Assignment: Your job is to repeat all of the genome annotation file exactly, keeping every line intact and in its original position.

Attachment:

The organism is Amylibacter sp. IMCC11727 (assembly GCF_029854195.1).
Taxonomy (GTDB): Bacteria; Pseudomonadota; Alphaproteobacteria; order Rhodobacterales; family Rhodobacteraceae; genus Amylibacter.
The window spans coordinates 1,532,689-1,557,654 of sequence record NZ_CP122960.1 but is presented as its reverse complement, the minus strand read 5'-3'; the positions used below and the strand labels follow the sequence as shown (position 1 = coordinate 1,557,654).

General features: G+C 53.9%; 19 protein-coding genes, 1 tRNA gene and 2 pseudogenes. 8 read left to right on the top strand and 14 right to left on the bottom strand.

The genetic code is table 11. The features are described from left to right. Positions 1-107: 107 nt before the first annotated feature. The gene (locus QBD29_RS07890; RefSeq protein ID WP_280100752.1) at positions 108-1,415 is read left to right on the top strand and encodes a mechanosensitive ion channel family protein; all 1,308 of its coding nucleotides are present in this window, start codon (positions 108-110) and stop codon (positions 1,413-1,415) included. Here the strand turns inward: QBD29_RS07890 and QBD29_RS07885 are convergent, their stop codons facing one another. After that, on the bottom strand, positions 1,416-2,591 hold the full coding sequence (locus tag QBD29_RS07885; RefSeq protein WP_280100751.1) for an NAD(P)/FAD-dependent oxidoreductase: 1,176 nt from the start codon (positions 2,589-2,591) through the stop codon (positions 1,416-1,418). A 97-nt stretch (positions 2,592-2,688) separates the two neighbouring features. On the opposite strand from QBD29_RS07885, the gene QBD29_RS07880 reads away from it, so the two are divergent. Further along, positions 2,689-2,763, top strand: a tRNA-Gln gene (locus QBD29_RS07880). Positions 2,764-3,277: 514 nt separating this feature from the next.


The organism is Amylibacter sp. IMCC11727 (assembly GCF_029854195.1).
Taxonomy (GTDB): Bacteria; Pseudomonadota; Alphaproteobacteria; order Rhodobacterales; family Rhodobacteraceae; genus Amylibacter.
The window spans coordinates 1,532,689-1,557,654 of sequence record NZ_CP122960.1 but is presented as its reverse complement, the minus strand read 5'-3'; the positions used below and the strand labels follow the sequence as shown (position 1 = coordinate 1,557,654).

General features: G+C 53.9%; 19 protein-coding genes, 1 tRNA gene and 2 pseudogenes. 8 read left to right on the top strand and 14 right to left on the bottom strand.

The genetic code is table 11. The features are described from left to right. Positions 1-107: 107 nt before the first annotated feature. The gene (locus QBD29_RS07890; RefSeq protein ID WP_280100752.1) at positions 108-1,415 is read left to right on the top strand and encodes a mechanosensitive ion channel family protein; all 1,308 of its coding nucleotides are present in this window, start codon (positions 108-110) and stop codon (positions 1,413-1,415) included. Here the strand turns inward: QBD29_RS07890 and QBD29_RS07885 are convergent, their stop codons facing one another. After that, on the bottom strand, positions 1,416-2,591 hold the full coding sequence (locus tag QBD29_RS07885; RefSeq protein WP_280100751.1) for an NAD(P)/FAD-dependent oxidoreductase: 1,176 nt from the start codon (positions 2,589-2,591) through the stop codon (positions 1,416-1,418). A 97-nt stretch (positions 2,592-2,688) separates the two neighbouring features. On the opposite strand from QBD29_RS07885, the gene QBD29_RS07880 reads away from it, so the two are divergent. Further along, positions 2,689-2,763, top strand: a tRNA-Gln gene (locus QBD29_RS07880). Positions 2,764-3,277: 514 nt separating this feature from the next.